Geneva, Switzerland, United Nations, Economic Commission for Europe, 1993. v, 83 p.As a joint effort of the World Bank and the Economic Commission for Europe, the aim of this report was to identify international migration research and research-related activities in major political and institutional context, general overviews, and data sources, migration is discussed in terms of demography, international policies, economic and labor market aspects, highly skilled workers, development, integration, migration networks, ethnic relations, refugees and asylum seekers. East-west migration is also treated in a political and institutional context, with general overviews and data sources cited. The development and labor markets as well as ethnicity and return migration are considered. South-north migration is examined in a broad manner, with special emphasis on migration in the Mediterranean Basin and the Middle East. The review is meant to serve as a useful resource and as a stimulus for dialogue. Basic data are missing on east-west migration and labor, migration patterns within the Middle-East, and north-south movements other than from North Africa. Basic institutional sources for data and research on international migration are available from the Council of Europe; the Organization for Economic Cooperation and Development (OECD); the International Labor Organization; the International Organization for Migration; the Office of the UN High Commissioner for Refugees; the Intergovernmental Consultations on Asylum, Refugee, and Migration Policies in Europe, North America, and Australia; and the European Community. 13 major publications are primary sources of data, of which the most extensive is OECD's SOPEMI Report. 9 sources of data pertain to demographic aspects of migration. The 1986 SOPEMI report and updates document national policies and practices of entry control in OECD member countries; the UN Population Division also published a survey of population policies, including migration policies. The Commission of European Communities policies, including migration policies. The Commission of European Communities also publishes a document on noncommunity citizens. Researchers who have analyzed recent trends are identified, and research papers are cited for labor aspects of migration, highly skilled workers and migration, migration and development, integration and ethnic relations, migrant networks, refugees and asylum seekers, security, return migration, clandestine migration and ethical issues.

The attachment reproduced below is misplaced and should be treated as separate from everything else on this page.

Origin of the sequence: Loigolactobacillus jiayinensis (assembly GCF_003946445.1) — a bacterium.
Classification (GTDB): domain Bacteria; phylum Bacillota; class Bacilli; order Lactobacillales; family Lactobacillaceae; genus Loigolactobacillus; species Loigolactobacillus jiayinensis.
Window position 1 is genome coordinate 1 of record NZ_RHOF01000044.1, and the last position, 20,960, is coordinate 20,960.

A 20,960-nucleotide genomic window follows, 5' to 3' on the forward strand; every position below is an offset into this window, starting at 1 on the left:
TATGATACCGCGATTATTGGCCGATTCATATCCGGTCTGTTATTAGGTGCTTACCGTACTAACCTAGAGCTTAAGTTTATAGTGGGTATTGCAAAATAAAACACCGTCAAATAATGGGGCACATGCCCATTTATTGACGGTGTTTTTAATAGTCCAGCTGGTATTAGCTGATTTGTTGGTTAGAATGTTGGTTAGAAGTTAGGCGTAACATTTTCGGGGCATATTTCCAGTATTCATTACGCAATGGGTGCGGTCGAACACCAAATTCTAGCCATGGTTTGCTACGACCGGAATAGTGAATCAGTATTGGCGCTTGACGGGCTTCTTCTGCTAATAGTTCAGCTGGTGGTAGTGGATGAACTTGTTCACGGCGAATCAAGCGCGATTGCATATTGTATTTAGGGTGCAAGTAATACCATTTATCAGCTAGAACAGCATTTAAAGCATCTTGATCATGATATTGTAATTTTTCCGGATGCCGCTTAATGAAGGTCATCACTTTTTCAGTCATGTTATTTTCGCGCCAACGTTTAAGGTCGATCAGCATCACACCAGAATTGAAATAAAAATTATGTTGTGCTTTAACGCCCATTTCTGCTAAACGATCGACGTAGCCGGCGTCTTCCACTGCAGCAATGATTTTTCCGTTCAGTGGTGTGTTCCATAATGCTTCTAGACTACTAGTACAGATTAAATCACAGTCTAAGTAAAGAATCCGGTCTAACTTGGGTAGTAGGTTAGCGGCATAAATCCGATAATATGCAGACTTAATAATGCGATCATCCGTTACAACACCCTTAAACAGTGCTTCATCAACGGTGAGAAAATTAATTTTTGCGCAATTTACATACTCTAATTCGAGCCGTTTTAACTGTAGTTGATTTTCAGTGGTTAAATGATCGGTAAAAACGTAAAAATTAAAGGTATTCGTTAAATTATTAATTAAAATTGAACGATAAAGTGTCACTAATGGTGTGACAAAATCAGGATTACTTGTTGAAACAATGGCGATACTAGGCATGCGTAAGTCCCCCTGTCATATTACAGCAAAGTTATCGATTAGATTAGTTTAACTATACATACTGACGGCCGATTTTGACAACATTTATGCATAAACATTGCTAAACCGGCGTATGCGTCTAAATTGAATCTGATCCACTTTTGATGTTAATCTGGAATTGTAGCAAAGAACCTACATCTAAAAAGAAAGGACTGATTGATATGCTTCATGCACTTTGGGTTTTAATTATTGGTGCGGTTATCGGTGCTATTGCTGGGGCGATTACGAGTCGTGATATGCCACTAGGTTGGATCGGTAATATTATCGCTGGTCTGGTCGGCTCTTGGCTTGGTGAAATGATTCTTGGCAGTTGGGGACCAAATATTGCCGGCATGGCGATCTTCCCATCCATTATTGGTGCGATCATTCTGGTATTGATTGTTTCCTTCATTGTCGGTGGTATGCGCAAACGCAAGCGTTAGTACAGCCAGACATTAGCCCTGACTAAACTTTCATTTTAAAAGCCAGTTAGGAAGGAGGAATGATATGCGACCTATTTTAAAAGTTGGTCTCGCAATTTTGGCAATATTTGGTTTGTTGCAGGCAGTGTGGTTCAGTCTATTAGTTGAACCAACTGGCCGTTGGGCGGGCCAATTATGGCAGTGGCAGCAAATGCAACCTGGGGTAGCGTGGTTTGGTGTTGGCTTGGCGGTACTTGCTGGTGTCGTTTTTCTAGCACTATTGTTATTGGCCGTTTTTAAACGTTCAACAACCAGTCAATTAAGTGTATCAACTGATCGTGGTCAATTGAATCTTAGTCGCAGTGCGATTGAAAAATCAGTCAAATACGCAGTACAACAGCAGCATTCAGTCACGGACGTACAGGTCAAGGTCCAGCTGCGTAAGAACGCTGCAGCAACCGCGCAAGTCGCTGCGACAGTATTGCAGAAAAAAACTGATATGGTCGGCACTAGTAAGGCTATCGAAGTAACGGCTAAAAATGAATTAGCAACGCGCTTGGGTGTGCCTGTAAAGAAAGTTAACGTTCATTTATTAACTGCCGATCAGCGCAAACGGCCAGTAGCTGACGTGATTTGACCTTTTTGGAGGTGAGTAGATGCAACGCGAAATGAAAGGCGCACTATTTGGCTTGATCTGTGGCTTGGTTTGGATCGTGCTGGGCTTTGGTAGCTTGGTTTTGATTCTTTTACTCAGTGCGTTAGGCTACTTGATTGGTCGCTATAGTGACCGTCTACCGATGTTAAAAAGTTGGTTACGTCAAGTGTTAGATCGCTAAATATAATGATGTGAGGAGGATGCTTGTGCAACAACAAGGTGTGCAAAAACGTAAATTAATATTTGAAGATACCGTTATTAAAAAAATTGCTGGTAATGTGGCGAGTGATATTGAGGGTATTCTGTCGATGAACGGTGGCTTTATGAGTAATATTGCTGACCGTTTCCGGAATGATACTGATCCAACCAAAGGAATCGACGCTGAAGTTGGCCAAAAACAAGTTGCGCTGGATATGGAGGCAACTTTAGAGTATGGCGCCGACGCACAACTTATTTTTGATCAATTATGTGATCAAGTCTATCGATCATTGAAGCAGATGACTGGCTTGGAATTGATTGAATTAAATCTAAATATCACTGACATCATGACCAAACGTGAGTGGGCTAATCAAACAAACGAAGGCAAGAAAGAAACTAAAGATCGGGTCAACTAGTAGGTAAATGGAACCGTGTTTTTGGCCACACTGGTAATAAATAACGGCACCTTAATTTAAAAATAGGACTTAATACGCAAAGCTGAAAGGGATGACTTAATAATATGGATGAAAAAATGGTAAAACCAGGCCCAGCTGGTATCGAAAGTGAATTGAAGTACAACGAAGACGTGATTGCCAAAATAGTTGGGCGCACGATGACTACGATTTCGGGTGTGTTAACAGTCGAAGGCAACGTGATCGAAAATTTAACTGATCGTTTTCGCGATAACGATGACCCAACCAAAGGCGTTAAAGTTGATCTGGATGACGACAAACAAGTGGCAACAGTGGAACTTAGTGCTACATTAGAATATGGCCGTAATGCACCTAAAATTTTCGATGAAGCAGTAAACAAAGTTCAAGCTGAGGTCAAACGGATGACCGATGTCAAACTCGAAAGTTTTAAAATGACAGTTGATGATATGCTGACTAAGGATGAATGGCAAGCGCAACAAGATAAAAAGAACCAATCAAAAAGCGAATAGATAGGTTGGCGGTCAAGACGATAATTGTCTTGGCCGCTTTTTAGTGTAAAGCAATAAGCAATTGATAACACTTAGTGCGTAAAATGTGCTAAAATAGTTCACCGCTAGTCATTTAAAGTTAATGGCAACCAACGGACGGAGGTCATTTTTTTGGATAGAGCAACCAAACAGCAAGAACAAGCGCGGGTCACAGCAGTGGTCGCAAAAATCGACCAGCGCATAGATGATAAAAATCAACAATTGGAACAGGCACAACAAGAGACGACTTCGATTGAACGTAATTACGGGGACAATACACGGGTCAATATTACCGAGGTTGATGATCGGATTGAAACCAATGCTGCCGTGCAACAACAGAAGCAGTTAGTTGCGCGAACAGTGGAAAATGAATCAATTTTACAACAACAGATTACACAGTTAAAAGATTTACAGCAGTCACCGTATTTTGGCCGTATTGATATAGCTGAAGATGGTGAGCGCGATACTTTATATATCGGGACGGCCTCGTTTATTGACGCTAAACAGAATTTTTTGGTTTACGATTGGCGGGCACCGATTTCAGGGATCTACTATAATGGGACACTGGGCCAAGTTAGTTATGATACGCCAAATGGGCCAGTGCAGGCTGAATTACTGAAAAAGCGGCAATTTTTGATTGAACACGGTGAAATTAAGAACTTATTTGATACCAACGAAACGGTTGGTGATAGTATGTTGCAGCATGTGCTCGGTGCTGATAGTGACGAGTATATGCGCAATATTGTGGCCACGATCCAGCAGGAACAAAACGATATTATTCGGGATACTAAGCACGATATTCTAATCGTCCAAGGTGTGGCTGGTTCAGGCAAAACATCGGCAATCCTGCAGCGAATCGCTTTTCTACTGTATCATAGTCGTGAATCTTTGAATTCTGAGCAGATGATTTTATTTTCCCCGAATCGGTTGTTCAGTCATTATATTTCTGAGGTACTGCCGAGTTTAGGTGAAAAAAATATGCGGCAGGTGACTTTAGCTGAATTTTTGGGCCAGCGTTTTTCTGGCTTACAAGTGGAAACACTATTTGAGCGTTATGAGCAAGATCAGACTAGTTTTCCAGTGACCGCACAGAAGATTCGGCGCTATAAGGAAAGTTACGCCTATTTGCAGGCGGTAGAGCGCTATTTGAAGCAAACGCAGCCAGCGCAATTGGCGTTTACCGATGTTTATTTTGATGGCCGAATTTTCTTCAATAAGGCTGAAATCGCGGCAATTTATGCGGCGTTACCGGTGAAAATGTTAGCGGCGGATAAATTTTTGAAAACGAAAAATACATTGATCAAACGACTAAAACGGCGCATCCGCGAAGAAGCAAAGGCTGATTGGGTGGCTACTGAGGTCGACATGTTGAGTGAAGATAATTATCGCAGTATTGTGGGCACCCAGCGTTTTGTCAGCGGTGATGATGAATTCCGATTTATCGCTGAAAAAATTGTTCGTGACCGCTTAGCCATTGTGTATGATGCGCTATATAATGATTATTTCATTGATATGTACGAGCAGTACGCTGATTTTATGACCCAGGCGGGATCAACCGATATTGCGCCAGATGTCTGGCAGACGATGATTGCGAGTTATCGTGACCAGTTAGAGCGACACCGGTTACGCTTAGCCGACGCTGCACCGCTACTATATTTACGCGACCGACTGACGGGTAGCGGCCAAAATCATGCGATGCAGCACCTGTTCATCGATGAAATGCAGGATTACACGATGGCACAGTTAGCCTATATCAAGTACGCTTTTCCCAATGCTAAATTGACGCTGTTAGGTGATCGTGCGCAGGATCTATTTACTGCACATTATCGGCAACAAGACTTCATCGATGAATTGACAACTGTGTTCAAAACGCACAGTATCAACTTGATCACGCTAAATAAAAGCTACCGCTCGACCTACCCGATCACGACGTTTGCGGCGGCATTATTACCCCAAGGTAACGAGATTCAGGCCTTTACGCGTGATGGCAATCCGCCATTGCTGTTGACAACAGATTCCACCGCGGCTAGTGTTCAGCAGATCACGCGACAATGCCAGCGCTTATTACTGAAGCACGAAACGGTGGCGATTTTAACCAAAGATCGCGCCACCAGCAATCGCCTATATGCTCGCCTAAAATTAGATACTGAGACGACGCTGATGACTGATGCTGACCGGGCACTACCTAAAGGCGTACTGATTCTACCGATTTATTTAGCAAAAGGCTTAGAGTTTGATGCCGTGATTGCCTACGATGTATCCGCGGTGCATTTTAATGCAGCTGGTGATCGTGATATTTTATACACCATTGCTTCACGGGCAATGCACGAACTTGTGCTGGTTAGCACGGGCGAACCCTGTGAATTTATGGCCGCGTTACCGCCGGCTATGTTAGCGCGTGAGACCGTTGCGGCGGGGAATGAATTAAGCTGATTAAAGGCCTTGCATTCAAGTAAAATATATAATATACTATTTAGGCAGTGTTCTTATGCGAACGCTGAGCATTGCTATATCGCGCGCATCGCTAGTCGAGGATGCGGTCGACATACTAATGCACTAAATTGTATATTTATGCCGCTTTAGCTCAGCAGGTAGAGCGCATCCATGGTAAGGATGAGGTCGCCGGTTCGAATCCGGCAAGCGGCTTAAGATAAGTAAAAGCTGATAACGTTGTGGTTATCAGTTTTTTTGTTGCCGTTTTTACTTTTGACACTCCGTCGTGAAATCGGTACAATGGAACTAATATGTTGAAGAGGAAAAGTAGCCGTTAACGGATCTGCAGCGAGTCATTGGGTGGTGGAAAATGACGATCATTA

Report on developments and activities related to population information during the decade since the convening of the World Population Conference, Bucharest, 1974.
New York, United Nations, 1984 Jun. vi, 52 p. (POPIN Bulletin No. 5 ISEA/POPIN/5)A summary of developments in the population information field during the decade 1974-84 is presented. Progress has been made in improving population services that are available to world users. "Population Index" and direct access to computerized on-line services and POPLINE printouts are available in the US and 13 other countries through a cooperating network of institutions. POPLINE services are also available free of charge to requestors from developing countries. Regional Bibliographic efforts are DOCPAL for Latin America. PIDSA for Africa, ADOPT and EBIS/PROFILE. Much of the funding and support for population information activities comes from 4 major sources: 1) UN Fund for Population Activities (UNFPA): 2) US Agency for International Development (USAID); 3) International Development Research Centre (IRDC): and 4) the Government of Australia. There are important philosophical distinctions in the support provided by these sources. Duplication of effort is to be avoided. Many agencies need to develop an institutional memory. They are creating computerized data bases on funded projects. The creation of these data bases is a major priority for regional population information services that serve developing countries. Costs of developing these information services are prohibitive; however, it is important to see them in their proper perspective. Many governments are reluctant to commit funds for these activites. Common standards should be adopted for population information. Knowledge and use of available services should be increased. The importance os back-up services is apparent. Hard-copy reproductions of items in data bases should be included. This report is primarily descriptive rather than evaluative. However, given the increase in population distribution and changes in government attitudes over the importance of population matters, the main tasks for the next decade should be to build on these foundations; to insure effective and efficient use of services; to share experience and knowledge through POPIN and other networks; and to demonstrate to governments the valuable role of information programs in developing national population programs.